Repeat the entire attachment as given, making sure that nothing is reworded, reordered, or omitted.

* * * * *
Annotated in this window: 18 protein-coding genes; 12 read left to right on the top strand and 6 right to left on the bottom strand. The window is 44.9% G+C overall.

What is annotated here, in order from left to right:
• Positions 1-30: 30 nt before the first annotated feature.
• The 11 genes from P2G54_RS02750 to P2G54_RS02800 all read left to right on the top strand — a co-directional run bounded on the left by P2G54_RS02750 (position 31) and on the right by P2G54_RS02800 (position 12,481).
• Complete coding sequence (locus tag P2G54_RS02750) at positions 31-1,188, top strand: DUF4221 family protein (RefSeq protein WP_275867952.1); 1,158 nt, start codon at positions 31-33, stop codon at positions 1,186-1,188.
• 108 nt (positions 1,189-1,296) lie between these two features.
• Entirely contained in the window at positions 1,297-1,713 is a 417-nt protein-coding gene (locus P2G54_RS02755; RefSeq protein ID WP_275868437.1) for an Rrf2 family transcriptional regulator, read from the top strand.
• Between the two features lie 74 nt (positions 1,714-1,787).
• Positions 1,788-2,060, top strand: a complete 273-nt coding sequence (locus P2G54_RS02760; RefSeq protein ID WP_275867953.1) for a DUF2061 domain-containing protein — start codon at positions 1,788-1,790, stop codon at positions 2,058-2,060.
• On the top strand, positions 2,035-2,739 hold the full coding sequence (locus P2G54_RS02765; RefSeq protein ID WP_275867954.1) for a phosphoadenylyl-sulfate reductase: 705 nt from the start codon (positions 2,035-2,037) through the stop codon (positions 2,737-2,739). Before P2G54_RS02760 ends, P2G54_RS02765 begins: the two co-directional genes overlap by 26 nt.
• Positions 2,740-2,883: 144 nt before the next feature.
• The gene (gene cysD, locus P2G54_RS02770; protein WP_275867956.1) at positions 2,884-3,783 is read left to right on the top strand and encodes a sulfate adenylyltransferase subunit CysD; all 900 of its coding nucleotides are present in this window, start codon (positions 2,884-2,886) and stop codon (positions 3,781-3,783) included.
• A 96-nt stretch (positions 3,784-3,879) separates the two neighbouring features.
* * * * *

Annotated in this window: 18 protein-coding genes; 12 read left to right on the top strand and 6 right to left on the bottom strand. The window is 44.9% G+C overall.

What is annotated here, in order from left to right:
• Positions 1-30: 30 nt before the first annotated feature.
• The 11 genes from P2G54_RS02750 to P2G54_RS02800 all read left to right on the top strand — a co-directional run bounded on the left by P2G54_RS02750 (position 31) and on the right by P2G54_RS02800 (position 12,481).
• Complete coding sequence (locus tag P2G54_RS02750) at positions 31-1,188, top strand: DUF4221 family protein (RefSeq protein WP_275867952.1); 1,158 nt, start codon at positions 31-33, stop codon at positions 1,186-1,188.
• 108 nt (positions 1,189-1,296) lie between these two features.
• Entirely contained in the window at positions 1,297-1,713 is a 417-nt protein-coding gene (locus P2G54_RS02755; RefSeq protein ID WP_275868437.1) for an Rrf2 family transcriptional regulator, read from the top strand.
• Between the two features lie 74 nt (positions 1,714-1,787).
• Positions 1,788-2,060, top strand: a complete 273-nt coding sequence (locus P2G54_RS02760; RefSeq protein ID WP_275867953.1) for a DUF2061 domain-containing protein — start codon at positions 1,788-1,790, stop codon at positions 2,058-2,060.
• On the top strand, positions 2,035-2,739 hold the full coding sequence (locus P2G54_RS02765; RefSeq protein ID WP_275867954.1) for a phosphoadenylyl-sulfate reductase: 705 nt from the start codon (positions 2,035-2,037) through the stop codon (positions 2,737-2,739). Before P2G54_RS02760 ends, P2G54_RS02765 begins: the two co-directional genes overlap by 26 nt.
• Positions 2,740-2,883: 144 nt before the next feature.
• The gene (gene cysD, locus P2G54_RS02770; protein WP_275867956.1) at positions 2,884-3,783 is read left to right on the top strand and encodes a sulfate adenylyltransferase subunit CysD; all 900 of its coding nucleotides are present in this window, start codon (positions 2,884-2,886) and stop codon (positions 3,781-3,783) included.
• A 96-nt stretch (positions 3,784-3,879) separates the two neighbouring features.